The object ID of the zone, protected by the security practice that found a match and issued this log. This can be used unique searches when given names are similar.

Practice Type

practicetype

The type of the security practice that found a match and issued this log (e.g. "Threat Prevention")

Practice SubType

practicesubtype

The subtype of the security practice that found a match and issued this log (e.g. "Web Application")

Practice Name

practicename

The name of the security practice that found a match and issued this log

Practice ID

practiceid

The object UUID of the security practice that found a match and issued this log. This can be used unique searches when given names are similar.

Source IP

sourceip

Source IP address of the network traffic that caused the matched event

Source Port

sourceport

Source TCP/UDP Port of the network traffic that caused the matched event

Source Country

sourcecountryname

Source country name of the network traffic that caused the matched event, if applicable

Destination IP

destinationip

Source IP address of the network traffic that caused the matched event

Destination Port

destinationport

Destination TCP/UDP Port of the network traffic that caused the matched event

Destination Country

destinationcountryname

Destination country of the network traffic that caused the matched event, if applicable

IP Protocol

ipprotocol

IP Protocol of the network traffic that caused the matched event

Source Identifier

httpsourceid

The source identifier as determined from the HTTP traffic according to configuration (according to the X-Forwarded-For header, a cookie, source IP address, etc.)

HTTP Host

httphostname

The source identifier as determined from the HTTP traffic according to configuration (according to the X-Forwarded-For header, a cookie, source IP address, etc.)

HTTP Method

httpmethod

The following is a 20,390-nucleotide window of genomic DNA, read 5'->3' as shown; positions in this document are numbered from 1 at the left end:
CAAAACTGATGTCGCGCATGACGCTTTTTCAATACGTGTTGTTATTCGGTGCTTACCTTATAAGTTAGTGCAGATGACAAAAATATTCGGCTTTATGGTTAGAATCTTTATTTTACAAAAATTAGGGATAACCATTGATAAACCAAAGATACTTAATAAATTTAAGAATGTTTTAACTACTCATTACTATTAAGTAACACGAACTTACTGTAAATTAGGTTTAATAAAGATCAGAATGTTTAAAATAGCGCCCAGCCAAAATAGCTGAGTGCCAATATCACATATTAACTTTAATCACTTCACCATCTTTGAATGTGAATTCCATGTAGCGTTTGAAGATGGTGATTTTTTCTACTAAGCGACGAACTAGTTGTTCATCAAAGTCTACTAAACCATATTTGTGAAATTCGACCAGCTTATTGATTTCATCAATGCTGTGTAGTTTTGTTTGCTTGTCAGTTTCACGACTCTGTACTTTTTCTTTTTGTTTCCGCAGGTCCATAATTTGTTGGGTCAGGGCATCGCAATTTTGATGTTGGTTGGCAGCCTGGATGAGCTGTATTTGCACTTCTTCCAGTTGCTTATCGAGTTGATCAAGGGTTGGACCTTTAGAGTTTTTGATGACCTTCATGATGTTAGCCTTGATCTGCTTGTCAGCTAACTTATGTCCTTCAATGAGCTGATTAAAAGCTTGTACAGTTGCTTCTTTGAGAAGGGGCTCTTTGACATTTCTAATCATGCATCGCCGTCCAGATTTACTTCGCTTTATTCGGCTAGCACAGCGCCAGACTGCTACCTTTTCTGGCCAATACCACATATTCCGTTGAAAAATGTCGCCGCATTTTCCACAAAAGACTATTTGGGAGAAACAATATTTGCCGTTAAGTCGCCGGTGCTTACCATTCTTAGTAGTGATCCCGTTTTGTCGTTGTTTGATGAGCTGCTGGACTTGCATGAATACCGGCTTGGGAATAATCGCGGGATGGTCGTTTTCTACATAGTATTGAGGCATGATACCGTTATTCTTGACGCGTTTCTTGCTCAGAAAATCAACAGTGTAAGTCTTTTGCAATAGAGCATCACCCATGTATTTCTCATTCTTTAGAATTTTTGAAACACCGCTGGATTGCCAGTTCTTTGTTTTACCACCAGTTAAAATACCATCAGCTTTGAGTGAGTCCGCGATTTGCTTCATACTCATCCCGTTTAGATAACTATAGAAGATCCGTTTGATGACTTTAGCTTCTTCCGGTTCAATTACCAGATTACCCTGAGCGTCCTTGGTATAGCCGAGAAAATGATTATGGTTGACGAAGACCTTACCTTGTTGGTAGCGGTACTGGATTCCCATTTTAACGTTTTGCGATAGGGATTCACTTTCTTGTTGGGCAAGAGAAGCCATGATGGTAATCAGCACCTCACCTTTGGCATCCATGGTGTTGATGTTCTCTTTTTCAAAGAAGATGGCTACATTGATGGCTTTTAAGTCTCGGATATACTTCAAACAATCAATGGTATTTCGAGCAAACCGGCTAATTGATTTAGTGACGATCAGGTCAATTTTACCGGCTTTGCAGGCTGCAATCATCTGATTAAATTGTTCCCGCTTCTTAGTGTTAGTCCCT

HTTP Method as determined from the HTTP traffic (e.g. GET, POST, etc.)

HTTP URI Path

httpuripath

HTTP URI path as determined from the HTTP traffic

AppSec Incident Type

waapincidenttype

AppSec incident types (e.g. LDAP injection, SQL injection, etc.)

AppSec Incident Details

waapincidentdetails

A more granular description of the event caught by appSec

AppSec User Reputation

waapuserreputation

AppSec user reputation for the identified source

Matched Location

matchedlocation

The location within the HTTP traffic where an indicator, causing this event, was detected (e.g. "referer parameter")

Matched Parameter

matchedparameter

The parameter name within the HTTP traffic, where an indicator, causing this event, was detected (e.g. "uuid")

Matched Sample

matchedsample

The traffic data where the indicators were detected and created the event

AppSec Found Indicators

waapfoundindicators

The detected indicators which created the event

AppSec Override

waapoverride

Override configuration for this event

Syntax for a field name query:

<field name>:<values>

  • <field name> - One of the predefined field names

  • <values> - One or more filters

Examples:

  • sourceip:192.168.2.1

  • securityaction:(Prevent OR Drop)

You can use the OR Boolean operator in parentheses to include multiple criteria values.

Important - When you use fields with multiple values, you must:

  • Write the Boolean operator, for example AND.

  • Use parentheses.

Boolean Operators

You can use the Boolean operators AND , OR , and NOT to create filters with many different criteria. You can put multiple Boolean expressions in parentheses.

If you enter more than one criteria without a Boolean operator, the AND operator is implied. When you use multiple criteria without parentheses, the OR operator is applied before the AND operator.

Examples:

  • practicetype:"Threat Prevention" AND securityaction:Prevent

    Shows log records caused by “Threat Prevention” type security practices where traffic was blocked.

  • 192.168.2.133 10.19.136.101

    Shows log entries that match the two IP addresses. The AND operator is presumed.

  • 192.168.2.133 OR 10.19.136.101

    Shows log entries that match one of the IP addresses.

  • (assetname: "MyAsset1" OR assetname: "MyAsset2" AND NOT securityaction:PreventAccept

    Shows all log entries for assets “MyAsset1” and “MyAsset2” that are without the “Accept” security action. The criteria in the parentheses is applied before the AND NOT criterion.

  • sourceip:(192.168.2.1 OR 192.168.2.2) AND destinationip:17.168.8.2

    Shows log entries from the two source IP addresses if the destination IP address is 17.168.8.2. This example also shows how you can use Boolean operators with field criteria.